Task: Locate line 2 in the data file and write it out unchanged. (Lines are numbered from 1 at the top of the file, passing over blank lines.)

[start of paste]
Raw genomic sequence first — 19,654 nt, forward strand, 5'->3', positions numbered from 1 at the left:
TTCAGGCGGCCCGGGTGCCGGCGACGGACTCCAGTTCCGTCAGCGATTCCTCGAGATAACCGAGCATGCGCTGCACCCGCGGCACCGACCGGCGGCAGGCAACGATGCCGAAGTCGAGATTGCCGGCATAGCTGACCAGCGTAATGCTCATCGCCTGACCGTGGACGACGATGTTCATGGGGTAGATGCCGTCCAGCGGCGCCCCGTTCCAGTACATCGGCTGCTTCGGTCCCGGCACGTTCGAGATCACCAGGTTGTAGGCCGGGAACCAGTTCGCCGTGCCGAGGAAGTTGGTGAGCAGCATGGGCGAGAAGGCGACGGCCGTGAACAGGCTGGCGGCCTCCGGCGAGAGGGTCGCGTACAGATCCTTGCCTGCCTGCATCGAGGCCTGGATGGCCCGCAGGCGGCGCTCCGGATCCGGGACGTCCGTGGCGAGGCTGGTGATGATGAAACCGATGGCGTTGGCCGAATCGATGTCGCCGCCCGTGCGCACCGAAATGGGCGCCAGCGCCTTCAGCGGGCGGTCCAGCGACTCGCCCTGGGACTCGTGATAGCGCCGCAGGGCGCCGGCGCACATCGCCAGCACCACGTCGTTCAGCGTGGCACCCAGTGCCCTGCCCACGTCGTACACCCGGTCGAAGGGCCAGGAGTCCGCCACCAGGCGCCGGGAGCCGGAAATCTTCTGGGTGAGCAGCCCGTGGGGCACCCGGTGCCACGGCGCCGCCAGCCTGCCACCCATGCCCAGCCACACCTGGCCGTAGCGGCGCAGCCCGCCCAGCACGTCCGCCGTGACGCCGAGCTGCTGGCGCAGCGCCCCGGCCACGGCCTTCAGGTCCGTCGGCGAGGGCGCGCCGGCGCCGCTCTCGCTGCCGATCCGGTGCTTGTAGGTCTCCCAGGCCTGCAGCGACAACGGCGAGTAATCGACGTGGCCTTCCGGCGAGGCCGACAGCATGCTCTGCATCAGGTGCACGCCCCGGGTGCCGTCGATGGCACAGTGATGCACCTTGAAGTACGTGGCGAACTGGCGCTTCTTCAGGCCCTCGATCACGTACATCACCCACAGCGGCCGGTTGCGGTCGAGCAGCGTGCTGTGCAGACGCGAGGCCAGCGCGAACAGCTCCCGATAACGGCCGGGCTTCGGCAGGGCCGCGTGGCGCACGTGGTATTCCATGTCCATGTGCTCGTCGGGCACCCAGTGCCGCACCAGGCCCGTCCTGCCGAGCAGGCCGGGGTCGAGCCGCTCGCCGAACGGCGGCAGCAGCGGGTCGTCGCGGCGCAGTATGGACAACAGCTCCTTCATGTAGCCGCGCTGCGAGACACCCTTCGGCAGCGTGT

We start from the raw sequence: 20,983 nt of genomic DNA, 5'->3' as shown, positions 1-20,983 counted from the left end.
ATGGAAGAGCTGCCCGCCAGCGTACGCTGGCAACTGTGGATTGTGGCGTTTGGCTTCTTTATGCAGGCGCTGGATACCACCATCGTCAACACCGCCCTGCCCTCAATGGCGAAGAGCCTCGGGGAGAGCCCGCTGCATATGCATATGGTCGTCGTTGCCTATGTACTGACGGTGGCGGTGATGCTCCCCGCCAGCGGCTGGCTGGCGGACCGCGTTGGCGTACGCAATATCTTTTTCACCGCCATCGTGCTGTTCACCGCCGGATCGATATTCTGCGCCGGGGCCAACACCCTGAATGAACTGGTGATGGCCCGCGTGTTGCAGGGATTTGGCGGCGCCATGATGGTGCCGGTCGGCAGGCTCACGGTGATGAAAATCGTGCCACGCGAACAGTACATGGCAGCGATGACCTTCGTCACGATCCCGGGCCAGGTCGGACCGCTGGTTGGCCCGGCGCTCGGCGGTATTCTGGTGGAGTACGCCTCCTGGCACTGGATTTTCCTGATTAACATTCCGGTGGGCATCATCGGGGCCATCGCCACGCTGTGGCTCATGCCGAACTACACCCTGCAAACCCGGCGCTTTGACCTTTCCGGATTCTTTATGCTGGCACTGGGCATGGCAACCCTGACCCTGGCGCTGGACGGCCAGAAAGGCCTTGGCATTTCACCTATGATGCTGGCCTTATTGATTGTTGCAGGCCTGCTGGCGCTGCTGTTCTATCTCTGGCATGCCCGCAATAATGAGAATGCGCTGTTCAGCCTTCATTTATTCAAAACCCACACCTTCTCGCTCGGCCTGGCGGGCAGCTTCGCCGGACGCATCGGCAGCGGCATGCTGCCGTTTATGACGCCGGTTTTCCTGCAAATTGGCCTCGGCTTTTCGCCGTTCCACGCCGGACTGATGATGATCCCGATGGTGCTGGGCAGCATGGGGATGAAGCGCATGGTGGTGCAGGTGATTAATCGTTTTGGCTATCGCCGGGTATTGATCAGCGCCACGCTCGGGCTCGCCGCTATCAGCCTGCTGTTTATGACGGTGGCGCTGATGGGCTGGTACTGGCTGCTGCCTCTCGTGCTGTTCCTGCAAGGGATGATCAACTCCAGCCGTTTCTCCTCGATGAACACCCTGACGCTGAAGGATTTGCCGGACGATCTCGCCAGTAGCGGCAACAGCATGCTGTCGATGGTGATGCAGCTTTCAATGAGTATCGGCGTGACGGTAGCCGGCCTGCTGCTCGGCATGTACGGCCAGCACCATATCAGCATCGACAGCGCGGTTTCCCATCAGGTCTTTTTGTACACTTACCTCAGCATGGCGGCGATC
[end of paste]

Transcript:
TTCAGGCGGCCCGGGTGCCGGCGACGGACTCCAGTTCCGTCAGCGATTCCTCGAGATAACCGAGCATGCGCTGCACCCGCGGCACCGACCGGCGGCAGGCAACGATGCCGAAGTCGAGATTGCCGGCATAGCTGACCAGCGTAATGCTCATCGCCTGACCGTGGACGACGATGTTCATGGGGTAGATGCCGTCCAGCGGCGCCCCGTTCCAGTACATCGGCTGCTTCGGTCCCGGCACGTTCGAGATCACCAGGTTGTAGGCCGGGAACCAGTTCGCCGTGCCGAGGAAGTTGGTGAGCAGCATGGGCGAGAAGGCGACGGCCGTGAACAGGCTGGCGGCCTCCGGCGAGAGGGTCGCGTACAGATCCTTGCCTGCCTGCATCGAGGCCTGGATGGCCCGCAGGCGGCGCTCCGGATCCGGGACGTCCGTGGCGAGGCTGGTGATGATGAAACCGATGGCGTTGGCCGAATCGATGTCGCCGCCCGTGCGCACCGAAATGGGCGCCAGCGCCTTCAGCGGGCGGTCCAGCGACTCGCCCTGGGACTCGTGATAGCGCCGCAGGGCGCCGGCGCACATCGCCAGCACCACGTCGTTCAGCGTGGCACCCAGTGCCCTGCCCACGTCGTACACCCGGTCGAAGGGCCAGGAGTCCGCCACCAGGCGCCGGGAGCCGGAAATCTTCTGGGTGAGCAGCCCGTGGGGCACCCGGTGCCACGGCGCCGCCAGCCTGCCACCCATGCCCAGCCACACCTGGCCGTAGCGGCGCAGCCCGCCCAGCACGTCCGCCGTGACGCCGAGCTGCTGGCGCAGCGCCCCGGCCACGGCCTTCAGGTCCGTCGGCGAGGGCGCGCCGGCGCCGCTCTCGCTGCCGATCCGGTGCTTGTAGGTCTCCCAGGCCTGCAGCGACAACGGCGAGTAATCGACGTGGCCTTCCGGCGAGGCCGACAGCATGCTCTGCATCAGGTGCACGCCCCGGGTGCCGTCGATGGCACAGTGATGCACCTTGAAGTACGTGGCGAACTGGCGCTTCTTCAGGCCCTCGATCACGTACATCACCCACAGCGGCCGGTTGCGGTCGAGCAGCGTGCTGTGCAGACGCGAGGCCAGCGCGAACAGCTCCCGATAACGGCCGGGCTTCGGCAGGGCCGCGTGGCGCACGTGGTATTCCATGTCCATGTGCTCGTCGGGCACCCAGTGCCGCACCAGGCCCGTCCTGCCGAGCAGGCCGGGGTCGAGCCGCTCGCCGAACGGCGGCAGCAGCGGGTCGTCGCGGCGCAGTATGGACAACAGCTCCTTCATGTAGCCGCGCTGCGAGACACCCTTCGGCAGCGTGT